On Saturday, the best quarterback in the Cotton Bowl was Texas Longhorns sophomore Tyrone Swoopes.
Entering the game, that wasn't supposed to be the case with Oklahoma Sooners starter Trevor Knight the possessor of a big-time Sugar Bowl win last fall and a significant advantage in experience.
When the day was over, Swoopes had thrown for 334 passing yards at 7.6 yards per attempt and Knight had managed only 129 yards on 6.5 yards per attempt. Swoopes also won the battle on the ground with a rushing touchdown and 50 yards against only two yards rushing for Knight.
A week after admitting to being nervous at home against Baylor, Swoopes stepped onto a bigger stage and proved that he could handle the moment, a significant accomplishment for a young player.
"Ty took a major step today, because, last week he wasn't satisfied and I wasn't either," said Texas play caller Shawn Watson. "What I saw in his style of play was he was trying to be perfect. When you start doing that, you start guarding your play. You aren't playing, you're processing and thinking."
Not only did Swoopes prove that the moment wasn't too big for him -- he also proved that he could both be confident enough to succeed and at ease enough to let the game come to him.
"I had a simple message for him this week, I said, 'Listen, we are going to prepare you in every situation known to man. Them defensively, situational football, so when you arrive on Saturday, you just go out and compete.' It comes out like one-on-one basketball, that's how I tried to equate it for him. Just go play, and he did that today."
One of the best developments for Swoopes was with his pocket presence. Strong noted how poor it was after the Kansas game and the nervousness from the Texas quarterback contributed to more of the same against Baylor.
When the Horns were in danger of falling out of the game in the second quarter after the kickoff return and interception return, Swoopes came up big with a 38-yard touchdown pass to senior wide receiver John Harris to cut the 17-3 deficit to 17-10 just three minutes after the interception return for a touchdown.
The pressure hadn't quite gotten home into the face of Swoopes when he let go of the football, but it wasn't far off either. Even while dealing with dangerous Oklahoma linebacker Eric Striker, who comes from wide angles and with momentum at the snap, the pass protection mostly held up well and Swoopes said that he merely wanted to reciprocate by doing his job as well.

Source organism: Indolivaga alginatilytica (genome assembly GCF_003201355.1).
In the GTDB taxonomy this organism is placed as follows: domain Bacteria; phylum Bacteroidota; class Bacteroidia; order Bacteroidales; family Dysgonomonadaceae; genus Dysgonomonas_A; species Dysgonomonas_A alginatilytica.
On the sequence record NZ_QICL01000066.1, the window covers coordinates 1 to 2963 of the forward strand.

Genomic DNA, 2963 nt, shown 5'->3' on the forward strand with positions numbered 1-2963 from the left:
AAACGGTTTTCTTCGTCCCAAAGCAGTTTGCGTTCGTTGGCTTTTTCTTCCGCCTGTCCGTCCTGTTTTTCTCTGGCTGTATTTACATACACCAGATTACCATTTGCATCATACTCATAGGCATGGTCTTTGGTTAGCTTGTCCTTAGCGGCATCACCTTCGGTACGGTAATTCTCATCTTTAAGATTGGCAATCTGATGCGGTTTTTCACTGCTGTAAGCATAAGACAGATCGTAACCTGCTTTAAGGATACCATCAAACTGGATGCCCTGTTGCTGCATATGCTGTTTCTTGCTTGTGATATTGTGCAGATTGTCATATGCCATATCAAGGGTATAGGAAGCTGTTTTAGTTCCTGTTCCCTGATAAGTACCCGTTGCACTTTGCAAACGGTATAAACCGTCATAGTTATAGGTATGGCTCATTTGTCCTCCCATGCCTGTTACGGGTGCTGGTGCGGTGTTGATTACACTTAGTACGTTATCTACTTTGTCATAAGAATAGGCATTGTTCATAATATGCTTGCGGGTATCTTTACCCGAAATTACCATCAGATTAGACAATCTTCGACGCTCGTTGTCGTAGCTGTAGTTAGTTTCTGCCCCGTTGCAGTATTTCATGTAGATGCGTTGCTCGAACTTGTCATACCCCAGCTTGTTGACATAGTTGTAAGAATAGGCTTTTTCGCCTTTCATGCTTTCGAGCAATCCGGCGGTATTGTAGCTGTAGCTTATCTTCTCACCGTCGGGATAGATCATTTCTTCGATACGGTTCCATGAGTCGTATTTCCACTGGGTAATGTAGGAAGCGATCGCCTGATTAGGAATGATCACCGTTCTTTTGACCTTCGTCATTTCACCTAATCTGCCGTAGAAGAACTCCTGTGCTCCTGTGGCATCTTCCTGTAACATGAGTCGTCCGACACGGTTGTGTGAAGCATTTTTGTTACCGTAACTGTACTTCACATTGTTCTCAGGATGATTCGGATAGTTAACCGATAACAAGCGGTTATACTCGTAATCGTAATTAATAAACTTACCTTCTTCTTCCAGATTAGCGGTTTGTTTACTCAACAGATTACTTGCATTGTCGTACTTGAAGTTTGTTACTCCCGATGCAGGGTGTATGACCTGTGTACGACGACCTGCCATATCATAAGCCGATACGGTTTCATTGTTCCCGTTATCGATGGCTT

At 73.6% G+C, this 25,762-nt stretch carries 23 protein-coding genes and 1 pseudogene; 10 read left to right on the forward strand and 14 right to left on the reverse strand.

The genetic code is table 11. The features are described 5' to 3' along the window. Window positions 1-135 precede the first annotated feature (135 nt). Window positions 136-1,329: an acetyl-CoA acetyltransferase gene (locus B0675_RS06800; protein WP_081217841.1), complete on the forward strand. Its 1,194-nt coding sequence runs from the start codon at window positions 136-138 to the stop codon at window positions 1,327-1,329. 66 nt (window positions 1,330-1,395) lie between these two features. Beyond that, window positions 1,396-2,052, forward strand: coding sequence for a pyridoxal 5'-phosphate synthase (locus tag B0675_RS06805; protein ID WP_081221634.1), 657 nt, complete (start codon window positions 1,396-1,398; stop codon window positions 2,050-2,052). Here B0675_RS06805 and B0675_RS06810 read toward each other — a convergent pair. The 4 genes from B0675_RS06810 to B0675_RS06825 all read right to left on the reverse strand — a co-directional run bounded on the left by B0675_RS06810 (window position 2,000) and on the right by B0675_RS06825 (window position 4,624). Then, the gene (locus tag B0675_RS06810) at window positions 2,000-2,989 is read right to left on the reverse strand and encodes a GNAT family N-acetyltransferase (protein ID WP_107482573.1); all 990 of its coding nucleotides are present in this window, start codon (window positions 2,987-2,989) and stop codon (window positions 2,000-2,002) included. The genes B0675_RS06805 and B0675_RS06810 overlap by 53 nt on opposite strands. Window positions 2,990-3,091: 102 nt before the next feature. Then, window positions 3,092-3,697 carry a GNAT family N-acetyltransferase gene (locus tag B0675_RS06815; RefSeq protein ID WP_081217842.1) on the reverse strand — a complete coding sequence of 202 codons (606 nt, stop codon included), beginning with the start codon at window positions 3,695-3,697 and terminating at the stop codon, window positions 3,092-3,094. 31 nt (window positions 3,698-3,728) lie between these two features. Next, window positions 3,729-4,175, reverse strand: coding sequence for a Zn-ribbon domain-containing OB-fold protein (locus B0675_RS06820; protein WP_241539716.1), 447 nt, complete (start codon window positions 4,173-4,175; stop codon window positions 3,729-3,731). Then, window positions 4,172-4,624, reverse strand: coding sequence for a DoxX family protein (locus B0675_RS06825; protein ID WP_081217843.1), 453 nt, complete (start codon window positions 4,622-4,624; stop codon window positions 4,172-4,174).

"I felt like I kind of stood in there instead of getting nervous and running out before the pocket truly breaks down," said Swoopes. "I feel like I stood in there and made a couple of throws that I might not of made last week or the week before."
As a runner Swoopes also appeared to have some issues knowing exactly when to keep the ball and when to give it on the zone read over the last several games. Against Oklahoma, the speed option was still a play that was mostly ineffective, but there could have been a eureka moment for Swoopes late in the game when he started keeping the ball and picking up significant gains up the middle, including the final touchdown run.
Former quarterback Colt McCoy had similar issues as a young player and he didn't appear to truly get the timing of the play in game situations until he had to come out for several plays against Nebraska in 2007 and seeing John Chiles pull several times on the zone read seemed to flip the switch for him.
Whether the same thing happened for Swoopes won't be apparent until at least next weekend against Iowa State. If it did happen, it could be significant for Texas because the calibration of the upside for the Texas starter revolves around the extent to which he can make himself a threat in the running game by getting north-south quickly and using his size.
The 73-yard sweep from the diamond formation early in the game that was called back because of the hold on Harris was certainly an example of how much ground Swoopes can cover when he gets a head of steam and a seam.
Swoopes isn't a true, dynamic dual-threat quarterback, but he's not entirely a pocket passer either.
As always, though, there's still plenty of room for improvement. Taking a football off the face mask near the goal line isn't the best look, for instance.
So the issues there continued, as did the problems with the offense stalling in the third quarter. Texas had five possessions in the quarter and the longest drive went for only 12 yards.
The bigger mistake for Swoopes was on the interception. Sophomore wide receiver Jacorey Warrick was running a curl and didn't come back to the football enough before Swoopes compounded the mistake by throwing into a small window and then not appearing to hustle especially hard on the return to make a touchdown-saving tackle.
Some of the problems that existed weren't on Swoopes.
Swoopes also didn't get as much help as he could have from his wide receivers in dealing with some drops. After the game, senior wide receiver Jaxon Shipley took responsibility.
"We had some drops at the wide receiver position and that's not okay and doesn't help him out at all. Some key drives that were cut short, if we could have got some of those, there's no telling how it would have ended up."
As that goes, most likely the game would have ended with a Texas victory.
Stone-faced Eric Striker was asked if Swoopes had shown him anything on the day and the speedy edge rusher simply said, "No."
An understandable statement given the rivalry, but make no mistake -- for anyone actually paying attention and willing to admit to actual state of affairs, Tyrone Swoopes made major strides on a big stage.
Early performances of a quarterback are about establishing a possible upside and Swoopes proved that he can out-play a worthy opponent when it matters.